Intel Committtee’s Wyden: Gay People are Second-Class in Russia; US Travelers Must Use Caution

Queer Nation meets the US Olympic Team as the US national athletes tour kicks off

Queer Nation meets the US Olympic Team as the US national athletes tour kicks off

Senator Ron Wyden (D-OR) appeared yesterday on Jake Tapper’s wee CNN programme “The Lead” to talk about next month’s Sochi Olympics, and he urged LGBT Americans to “think carefully about going there” due to “the fact that the Russians have indicated that gay people are second-class citizens and expose them to violence.”

“The threat of terrorism and the very, very hostile actions Russians have taken towards gay people is a reason for Americans to be cautious about traveling over there,” said Sen. Ron Wyden, D-Oregon, a member of the Senate Intelligence Committee.

For people travelling to Sochi, Wyden advises them to follow the State Department’s travel advisories.

“They have consistently been on target and … the combination of the threat of terrorism and these exceptionally hostile actions towards gay people is a reason for Americans to be cautious,” said Wyden.

Let’s keep in mind that Senator Wyden, as a member of the Intelligence Committee, has struggled in the past to warn Americans about information he has come across but cannot share widely due to constraints on his position on that Committee. Whether he is aware of additional Sochi security threats and Russian anti-LGBT efforts, he may not be able to say.

Meantime, a fifth terror incident was thwarted in Southern Russia today:

Russia’s National Anti-terrorism Committee (NAC) said the latest arrests were in Nalchik, a town about 300 km (190 miles) from Sochi in the Caucasus region, where insurgents want to carve out an Islamic state.

“Security forces have detained five members of a banned international terrorist organization,” the NAC said in a statement received by Russian news agencies. An NAC spokesman confirmed the statement to Reuters.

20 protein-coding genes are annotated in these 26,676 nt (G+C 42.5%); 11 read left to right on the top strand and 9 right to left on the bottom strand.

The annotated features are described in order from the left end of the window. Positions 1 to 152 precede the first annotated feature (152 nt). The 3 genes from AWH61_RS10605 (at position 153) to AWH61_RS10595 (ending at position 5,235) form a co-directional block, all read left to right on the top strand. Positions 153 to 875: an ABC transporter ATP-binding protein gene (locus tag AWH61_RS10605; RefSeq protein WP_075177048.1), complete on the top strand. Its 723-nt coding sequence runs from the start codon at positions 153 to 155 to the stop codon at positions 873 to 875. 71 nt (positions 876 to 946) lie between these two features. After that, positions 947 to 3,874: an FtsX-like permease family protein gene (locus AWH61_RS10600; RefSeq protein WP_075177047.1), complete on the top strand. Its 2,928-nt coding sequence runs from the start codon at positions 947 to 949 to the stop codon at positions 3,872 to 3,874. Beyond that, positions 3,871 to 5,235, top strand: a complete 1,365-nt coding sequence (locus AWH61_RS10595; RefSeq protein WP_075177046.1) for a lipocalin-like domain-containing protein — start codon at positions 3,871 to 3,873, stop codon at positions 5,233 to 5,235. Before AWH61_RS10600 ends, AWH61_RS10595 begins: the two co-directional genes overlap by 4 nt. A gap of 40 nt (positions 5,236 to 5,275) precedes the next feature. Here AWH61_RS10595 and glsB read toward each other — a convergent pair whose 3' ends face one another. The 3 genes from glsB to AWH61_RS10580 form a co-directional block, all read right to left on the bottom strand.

“The anti-terrorism operation discovered and seized ammunition, grenades and a homemade explosive device packed with shrapnel ready for use,” the statement said.

This follows the three fatal terror attacks (two in one week) last year in Volgograd, through which any train traveler to Sochi must transit, as well as another incident in the south earlier this week:

On Thursday police went on combat alert in the Stavropol region, also in the south, after the discovery of at least five corpses with gunshot wounds and an explosive device.

The head of Russia’s Olympic Committee has said Moscow has taken every possible measure to ensure the safety of the games.

Despite these high-profile anti-terror efforts, US experts are losing confidence (video autostarts):

U.S. counter-terrorism experts are losing confidence in Russian security for the Winter Olympics in Sochi after recent suicide bombings targeted a major transportation hub many are expected to use to attend the Games, officials told ABC News this week.

While the Olympic venues in Sochi, the Black Sea resort town hosting the international competition, are being locked down by a massive Russian military cordon, outlying areas in which Olympians, their families and spectators will be transiting are unlikely to be anywhere near as safe from violent Islamist extremists in the region, experts warn.

“I think the real vulnerability may not be within the Olympic games themselves but possibly outside this perimeter where you’re going to have a lot of soft targets,” House Homeland Security Chairman Michael McCaul (R-Tex.) told ABC News on Thursday.

“Soft targets” are hotels, restaurants, malls and transportation that are not fortified, or “hardened,” like military or government installations.

The State Department’s guidance for travelers to the Olympics can be found here. The LGBT section is below:

LGBT

In June 2013, Russia’s State Duma passed a law banning the “propaganda of nontraditional sexual relations” to minors. The U.S. government understands that this law applies to both Russian citizens and foreigners in Russia. Russian citizens found guilty of violating the law could face a fine of up to 100,000 rubles ($3,100). Foreign citizens face similar fines, up to 14 days in jail, and deportation. The law makes it a crime to promote LGBT equality in public, but lacks concrete legal definitions for key terms, and provides vague guidance as to which actions will be interpreted by authorities as “LGBT propaganda.”